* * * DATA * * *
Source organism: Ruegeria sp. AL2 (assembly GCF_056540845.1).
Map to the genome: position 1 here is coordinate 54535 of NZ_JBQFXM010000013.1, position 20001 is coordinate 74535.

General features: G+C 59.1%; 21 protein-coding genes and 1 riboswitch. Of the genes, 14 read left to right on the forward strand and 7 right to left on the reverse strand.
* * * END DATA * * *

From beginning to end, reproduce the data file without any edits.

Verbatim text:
Source organism: Ruegeria sp. AL2 (assembly GCF_056540845.1).
Map to the genome: position 1 here is coordinate 54535 of NZ_JBQFXM010000013.1, position 20001 is coordinate 74535.

General features: G+C 59.1%; 21 protein-coding genes and 1 riboswitch. Of the genes, 14 read left to right on the forward strand and 7 right to left on the reverse strand.